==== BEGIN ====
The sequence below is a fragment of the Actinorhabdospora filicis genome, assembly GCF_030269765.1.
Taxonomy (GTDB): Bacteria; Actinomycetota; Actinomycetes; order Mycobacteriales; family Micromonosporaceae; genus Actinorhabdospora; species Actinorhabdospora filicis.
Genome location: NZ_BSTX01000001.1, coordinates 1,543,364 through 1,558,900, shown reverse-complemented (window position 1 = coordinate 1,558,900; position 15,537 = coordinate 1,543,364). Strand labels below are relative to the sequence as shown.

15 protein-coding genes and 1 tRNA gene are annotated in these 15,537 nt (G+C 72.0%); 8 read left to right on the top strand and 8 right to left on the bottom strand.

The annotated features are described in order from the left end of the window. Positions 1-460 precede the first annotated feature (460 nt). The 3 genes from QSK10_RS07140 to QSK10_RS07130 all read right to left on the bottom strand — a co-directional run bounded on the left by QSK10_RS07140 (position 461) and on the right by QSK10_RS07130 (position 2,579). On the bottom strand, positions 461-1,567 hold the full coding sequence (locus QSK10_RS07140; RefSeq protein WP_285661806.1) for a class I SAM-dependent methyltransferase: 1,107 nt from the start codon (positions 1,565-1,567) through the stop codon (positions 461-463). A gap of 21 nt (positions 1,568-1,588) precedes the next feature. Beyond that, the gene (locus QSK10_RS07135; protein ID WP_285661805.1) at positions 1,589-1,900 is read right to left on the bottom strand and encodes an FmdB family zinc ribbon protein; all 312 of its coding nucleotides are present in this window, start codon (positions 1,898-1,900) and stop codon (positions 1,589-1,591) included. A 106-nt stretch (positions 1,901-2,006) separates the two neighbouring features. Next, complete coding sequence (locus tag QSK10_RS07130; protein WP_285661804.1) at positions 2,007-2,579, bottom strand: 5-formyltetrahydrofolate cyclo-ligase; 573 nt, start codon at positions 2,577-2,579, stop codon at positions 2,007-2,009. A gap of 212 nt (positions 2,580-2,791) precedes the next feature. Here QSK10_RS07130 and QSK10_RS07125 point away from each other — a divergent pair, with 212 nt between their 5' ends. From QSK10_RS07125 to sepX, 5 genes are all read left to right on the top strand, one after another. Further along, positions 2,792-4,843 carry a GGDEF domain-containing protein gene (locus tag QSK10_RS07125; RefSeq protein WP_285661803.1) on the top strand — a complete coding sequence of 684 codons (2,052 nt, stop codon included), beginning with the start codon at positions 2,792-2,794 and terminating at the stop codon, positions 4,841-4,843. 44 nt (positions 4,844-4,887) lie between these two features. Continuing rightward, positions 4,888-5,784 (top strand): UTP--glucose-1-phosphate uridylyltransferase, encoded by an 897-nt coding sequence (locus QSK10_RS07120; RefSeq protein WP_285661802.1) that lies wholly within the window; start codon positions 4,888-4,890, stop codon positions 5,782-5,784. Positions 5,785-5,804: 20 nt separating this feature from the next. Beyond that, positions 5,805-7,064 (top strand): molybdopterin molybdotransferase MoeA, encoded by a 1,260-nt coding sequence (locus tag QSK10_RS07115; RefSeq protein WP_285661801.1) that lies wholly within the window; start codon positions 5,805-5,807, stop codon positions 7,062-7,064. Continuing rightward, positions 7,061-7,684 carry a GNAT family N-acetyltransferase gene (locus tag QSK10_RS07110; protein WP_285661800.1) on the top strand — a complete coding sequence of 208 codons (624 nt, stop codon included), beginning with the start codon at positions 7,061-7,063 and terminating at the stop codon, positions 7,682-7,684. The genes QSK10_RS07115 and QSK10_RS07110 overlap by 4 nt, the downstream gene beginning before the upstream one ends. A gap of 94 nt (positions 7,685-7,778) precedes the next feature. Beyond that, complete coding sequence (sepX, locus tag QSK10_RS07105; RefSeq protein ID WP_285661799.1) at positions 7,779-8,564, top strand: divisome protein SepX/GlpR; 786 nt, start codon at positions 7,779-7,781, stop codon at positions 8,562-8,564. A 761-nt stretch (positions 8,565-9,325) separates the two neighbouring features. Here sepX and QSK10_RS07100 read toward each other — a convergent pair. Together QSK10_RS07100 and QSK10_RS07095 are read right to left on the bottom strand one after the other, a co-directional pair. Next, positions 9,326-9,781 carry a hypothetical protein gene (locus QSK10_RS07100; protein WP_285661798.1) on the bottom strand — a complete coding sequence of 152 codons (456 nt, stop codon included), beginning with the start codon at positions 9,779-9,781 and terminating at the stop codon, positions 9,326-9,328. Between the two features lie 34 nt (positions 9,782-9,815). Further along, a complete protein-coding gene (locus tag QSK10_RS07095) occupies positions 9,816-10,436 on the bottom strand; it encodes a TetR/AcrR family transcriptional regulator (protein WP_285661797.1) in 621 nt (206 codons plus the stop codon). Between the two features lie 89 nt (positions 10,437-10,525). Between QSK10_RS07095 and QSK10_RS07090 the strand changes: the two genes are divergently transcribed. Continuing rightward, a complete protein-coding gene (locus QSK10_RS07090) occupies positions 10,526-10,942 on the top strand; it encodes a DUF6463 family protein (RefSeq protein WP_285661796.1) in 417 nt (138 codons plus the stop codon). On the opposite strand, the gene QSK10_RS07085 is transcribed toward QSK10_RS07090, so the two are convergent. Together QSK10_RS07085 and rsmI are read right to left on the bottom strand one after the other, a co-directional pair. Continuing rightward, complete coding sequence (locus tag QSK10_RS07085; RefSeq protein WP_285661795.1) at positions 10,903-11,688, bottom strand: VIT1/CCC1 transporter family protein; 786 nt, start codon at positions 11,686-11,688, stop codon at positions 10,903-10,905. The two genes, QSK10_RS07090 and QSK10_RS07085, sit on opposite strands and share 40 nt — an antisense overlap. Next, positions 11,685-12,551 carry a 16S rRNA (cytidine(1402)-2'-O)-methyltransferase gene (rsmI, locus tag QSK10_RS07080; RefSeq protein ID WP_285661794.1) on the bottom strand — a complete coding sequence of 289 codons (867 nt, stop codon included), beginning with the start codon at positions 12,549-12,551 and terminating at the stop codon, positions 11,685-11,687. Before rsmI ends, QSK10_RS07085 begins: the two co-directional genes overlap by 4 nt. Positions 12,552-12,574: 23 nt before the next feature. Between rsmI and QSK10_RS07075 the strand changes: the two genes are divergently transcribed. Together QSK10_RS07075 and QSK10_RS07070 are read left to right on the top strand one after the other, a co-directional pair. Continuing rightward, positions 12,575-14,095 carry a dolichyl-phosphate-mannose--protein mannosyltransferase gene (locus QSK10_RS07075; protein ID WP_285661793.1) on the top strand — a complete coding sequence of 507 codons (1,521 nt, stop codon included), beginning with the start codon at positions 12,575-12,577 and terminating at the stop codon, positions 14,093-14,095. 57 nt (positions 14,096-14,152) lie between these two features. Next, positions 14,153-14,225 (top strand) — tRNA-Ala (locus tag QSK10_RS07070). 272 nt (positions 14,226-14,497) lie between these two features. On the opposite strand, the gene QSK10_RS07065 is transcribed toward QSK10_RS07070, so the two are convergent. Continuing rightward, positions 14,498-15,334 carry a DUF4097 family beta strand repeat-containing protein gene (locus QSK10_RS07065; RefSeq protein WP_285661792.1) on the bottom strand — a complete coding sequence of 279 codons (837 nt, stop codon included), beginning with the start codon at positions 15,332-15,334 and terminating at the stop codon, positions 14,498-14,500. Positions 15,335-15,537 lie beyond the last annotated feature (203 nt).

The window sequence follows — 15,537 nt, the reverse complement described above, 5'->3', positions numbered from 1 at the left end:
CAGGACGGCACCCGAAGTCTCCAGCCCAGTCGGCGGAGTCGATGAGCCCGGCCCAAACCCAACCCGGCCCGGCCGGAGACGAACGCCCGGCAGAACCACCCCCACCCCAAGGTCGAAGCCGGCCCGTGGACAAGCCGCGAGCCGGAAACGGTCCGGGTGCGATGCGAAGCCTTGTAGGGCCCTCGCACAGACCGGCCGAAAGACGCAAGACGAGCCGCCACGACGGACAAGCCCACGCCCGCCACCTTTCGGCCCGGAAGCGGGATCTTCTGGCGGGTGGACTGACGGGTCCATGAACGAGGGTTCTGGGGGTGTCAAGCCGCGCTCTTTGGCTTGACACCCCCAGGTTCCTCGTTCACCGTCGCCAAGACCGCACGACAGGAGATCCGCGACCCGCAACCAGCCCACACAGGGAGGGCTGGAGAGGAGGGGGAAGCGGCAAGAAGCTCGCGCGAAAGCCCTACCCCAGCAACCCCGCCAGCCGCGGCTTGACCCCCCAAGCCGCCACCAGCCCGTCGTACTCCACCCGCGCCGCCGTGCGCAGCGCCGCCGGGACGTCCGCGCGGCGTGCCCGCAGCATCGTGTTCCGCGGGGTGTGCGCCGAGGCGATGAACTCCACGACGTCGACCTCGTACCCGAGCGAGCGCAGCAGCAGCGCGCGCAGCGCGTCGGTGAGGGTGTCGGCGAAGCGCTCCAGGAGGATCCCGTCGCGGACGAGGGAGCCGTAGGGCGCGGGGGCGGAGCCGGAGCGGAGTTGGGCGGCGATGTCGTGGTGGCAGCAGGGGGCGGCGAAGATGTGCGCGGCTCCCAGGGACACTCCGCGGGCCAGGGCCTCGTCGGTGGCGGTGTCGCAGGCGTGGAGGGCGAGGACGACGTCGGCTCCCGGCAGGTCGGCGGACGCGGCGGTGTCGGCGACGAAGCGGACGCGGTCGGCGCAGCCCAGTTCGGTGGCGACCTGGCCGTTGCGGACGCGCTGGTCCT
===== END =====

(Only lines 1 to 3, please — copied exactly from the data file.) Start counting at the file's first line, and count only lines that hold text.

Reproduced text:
The sequence below is a fragment of the Actinorhabdospora filicis genome, assembly GCF_030269765.1.
Taxonomy (GTDB): Bacteria; Actinomycetota; Actinomycetes; order Mycobacteriales; family Micromonosporaceae; genus Actinorhabdospora; species Actinorhabdospora filicis.
Genome location: NZ_BSTX01000001.1, coordinates 1,543,364 through 1,558,900, shown reverse-complemented (window position 1 = coordinate 1,558,900; position 15,537 = coordinate 1,543,364). Strand labels below are relative to the sequence as shown.